Now that your cat has given birth to her new kittens, you may have a lot of questions, including when will my kittens open their eyes. Our San Jose vets can answer any questions you may have about your brand new kittens.
About Newborn Kittens:
Newborn kittens are so cute and cuddly but when they are first born they are very vulnerable and fragile. Your kitten can not hear or see because they are born with their eyes closed and their ears are folded closed so they can’t hear. Your kitten's eye will stay closed for the first week.
While the kitten is under a week old there should still be an umbilical cord attached to the kitten. Do not attempt to remove it will fall off when it’s ready. At this age, kittens need to be kept warm and a heat source should be provided to keep their environment between 85 to 90 degrees.
Kittens are recommended to be fed every 2 hours but with their mother nearby, she can take care of this. If you notice she is not feeding them enough or the mother is not around, we will recommend speaking to our San Jose vets to go over feeding regimes and dietary requirements.
The kitten's ears will start to unfold and at around 10 days their eyes will start to open. Kitten starts with blue eyes but they will most likely change when they grow up. Kittens still need to be kept warm and with feedings at regular intervals of every 2-3 hours. The kitten will need to be kept warm.
Now, you may be wondering when your sweet little kitten will start walking on their own. This takes a bit longer but they should be walking within 4 weeks. They will need to gain muscle and coordination so be prepared for the kittens to tip over a lot.
Things to look out for:
When your kitten is first born and its eyes have not opened or developed so try to keep your kitten in a dark room away from the bright light that could damage her developing eyes. It’s also important to keep the kitten clean and healthy during this time. Kittens can develop crust around their eyes that can stop them from opening. This could be an infection and does need to be taken care of. You can try to clear this up at home by running warm water on a face cloth and gently wiping away the crust. Do not pick or pull it off. If this does not clear up in a day or two bring your kitten to see our Bloom Plaza Animal Hospital vets.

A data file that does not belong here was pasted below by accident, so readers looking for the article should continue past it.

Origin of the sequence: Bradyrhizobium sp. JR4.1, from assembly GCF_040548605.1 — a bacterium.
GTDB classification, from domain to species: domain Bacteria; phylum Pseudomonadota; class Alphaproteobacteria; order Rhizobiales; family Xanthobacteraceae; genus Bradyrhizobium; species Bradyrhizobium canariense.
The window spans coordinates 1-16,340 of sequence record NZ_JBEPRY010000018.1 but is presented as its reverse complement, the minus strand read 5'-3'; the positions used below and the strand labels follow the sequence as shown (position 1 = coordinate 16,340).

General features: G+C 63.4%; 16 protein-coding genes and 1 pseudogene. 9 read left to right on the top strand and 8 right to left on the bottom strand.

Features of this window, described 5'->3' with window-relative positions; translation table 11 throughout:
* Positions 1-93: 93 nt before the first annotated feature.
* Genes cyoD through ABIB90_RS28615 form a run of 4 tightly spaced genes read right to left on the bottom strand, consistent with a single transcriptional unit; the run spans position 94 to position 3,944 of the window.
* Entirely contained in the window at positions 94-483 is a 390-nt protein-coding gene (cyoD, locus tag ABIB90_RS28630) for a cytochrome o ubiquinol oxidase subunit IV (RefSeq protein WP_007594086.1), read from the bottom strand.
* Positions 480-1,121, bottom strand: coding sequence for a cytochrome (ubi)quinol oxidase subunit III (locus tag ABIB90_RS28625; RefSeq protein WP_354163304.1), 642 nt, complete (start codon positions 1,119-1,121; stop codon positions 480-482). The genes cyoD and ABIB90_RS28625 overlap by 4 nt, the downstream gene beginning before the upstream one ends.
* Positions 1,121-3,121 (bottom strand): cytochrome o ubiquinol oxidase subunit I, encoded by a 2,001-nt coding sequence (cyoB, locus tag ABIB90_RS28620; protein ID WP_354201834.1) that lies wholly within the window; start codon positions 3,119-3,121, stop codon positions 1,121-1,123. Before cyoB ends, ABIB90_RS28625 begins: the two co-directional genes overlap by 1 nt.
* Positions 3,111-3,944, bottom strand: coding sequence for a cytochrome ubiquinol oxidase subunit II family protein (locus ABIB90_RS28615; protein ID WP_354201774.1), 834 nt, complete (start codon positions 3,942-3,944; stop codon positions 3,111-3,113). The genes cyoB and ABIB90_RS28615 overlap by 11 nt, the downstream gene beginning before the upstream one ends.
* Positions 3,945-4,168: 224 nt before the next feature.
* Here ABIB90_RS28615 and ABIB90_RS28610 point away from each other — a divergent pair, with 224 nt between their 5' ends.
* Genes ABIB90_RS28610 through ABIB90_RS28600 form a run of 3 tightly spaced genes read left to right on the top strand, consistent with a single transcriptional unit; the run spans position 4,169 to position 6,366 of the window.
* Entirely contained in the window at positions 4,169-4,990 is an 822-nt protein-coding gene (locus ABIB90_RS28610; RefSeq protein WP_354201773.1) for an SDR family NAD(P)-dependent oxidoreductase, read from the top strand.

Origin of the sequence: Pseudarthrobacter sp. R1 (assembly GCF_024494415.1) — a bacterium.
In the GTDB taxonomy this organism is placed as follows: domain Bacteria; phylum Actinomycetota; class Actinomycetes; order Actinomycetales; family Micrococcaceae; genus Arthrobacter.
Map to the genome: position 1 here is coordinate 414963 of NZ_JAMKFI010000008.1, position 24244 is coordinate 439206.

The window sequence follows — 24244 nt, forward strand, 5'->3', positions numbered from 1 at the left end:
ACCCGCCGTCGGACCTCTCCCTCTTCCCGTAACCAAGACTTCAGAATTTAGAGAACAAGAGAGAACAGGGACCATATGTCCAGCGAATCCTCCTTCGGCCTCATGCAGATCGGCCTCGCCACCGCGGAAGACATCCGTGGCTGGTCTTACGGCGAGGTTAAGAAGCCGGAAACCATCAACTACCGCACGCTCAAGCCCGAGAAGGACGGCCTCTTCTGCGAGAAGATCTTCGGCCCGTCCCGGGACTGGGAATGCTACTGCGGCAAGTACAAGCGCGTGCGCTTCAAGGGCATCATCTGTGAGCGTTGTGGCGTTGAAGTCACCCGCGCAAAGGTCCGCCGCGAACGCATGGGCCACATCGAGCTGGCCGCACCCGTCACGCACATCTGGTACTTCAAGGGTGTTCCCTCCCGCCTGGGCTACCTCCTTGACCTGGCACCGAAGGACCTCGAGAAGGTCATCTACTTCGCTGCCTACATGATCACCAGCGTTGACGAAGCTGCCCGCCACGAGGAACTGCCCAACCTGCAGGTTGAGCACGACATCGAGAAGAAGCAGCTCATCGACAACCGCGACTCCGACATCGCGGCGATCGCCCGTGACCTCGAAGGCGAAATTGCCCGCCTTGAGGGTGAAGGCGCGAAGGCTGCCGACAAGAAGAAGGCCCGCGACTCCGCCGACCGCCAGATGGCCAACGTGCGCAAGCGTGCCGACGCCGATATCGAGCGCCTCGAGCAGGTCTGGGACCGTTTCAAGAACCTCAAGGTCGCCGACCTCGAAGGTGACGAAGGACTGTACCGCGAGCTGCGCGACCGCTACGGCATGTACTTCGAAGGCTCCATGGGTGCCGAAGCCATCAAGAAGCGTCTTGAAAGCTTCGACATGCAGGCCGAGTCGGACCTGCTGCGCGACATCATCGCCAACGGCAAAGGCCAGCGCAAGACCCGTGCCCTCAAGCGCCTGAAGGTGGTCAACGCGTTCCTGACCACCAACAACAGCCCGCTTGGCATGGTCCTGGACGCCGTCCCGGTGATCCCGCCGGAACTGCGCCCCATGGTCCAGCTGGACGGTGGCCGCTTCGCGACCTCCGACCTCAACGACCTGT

Most importantly, never try to force a kitten’s eyes open before they are ready. Be patient and let it happen naturally.
What To Expect In The First 8 Weeks:
Now that you have made it through the first few weeks with your new kitten, you may want to know what is coming next. There will be a lot of new and exciting things happening with your kitten in the first 8 weeks of their lives.
Your kitten's feeding schedule will start to change and they will require fewer feedings. At two weeks, the feeding will be on average every 3-4 hours. This may not seem like a big difference because they will still be feeding a lot but they are requiring less and less from their mother and becoming independent. The kitten will still need to be kept warm at this point because they still have not gained enough weight to stay warm.
At around three weeks your kitten will start getting its first teeth, but it will still need to be nursed or bottle-fed. The kitten will start to show its curious nature. Your kitten still needs to be kept warm.
Your kitten is now four weeks old and they are growing and learning so quickly. At four weeks your kitten will get its canine teeth. Running, jumping, and playing are things the kitten can do now. It will still need the bottle and a heat source to keep warm when resting.
Now that your kitten is over a month old, they will be getting their premolars and molars. When this happens you can start to introduce them to wet kitten food and ween them off the bottle.
By the time your kitten is 2 months old, they will be eating wet food and their eyes will change from blue to their adult color.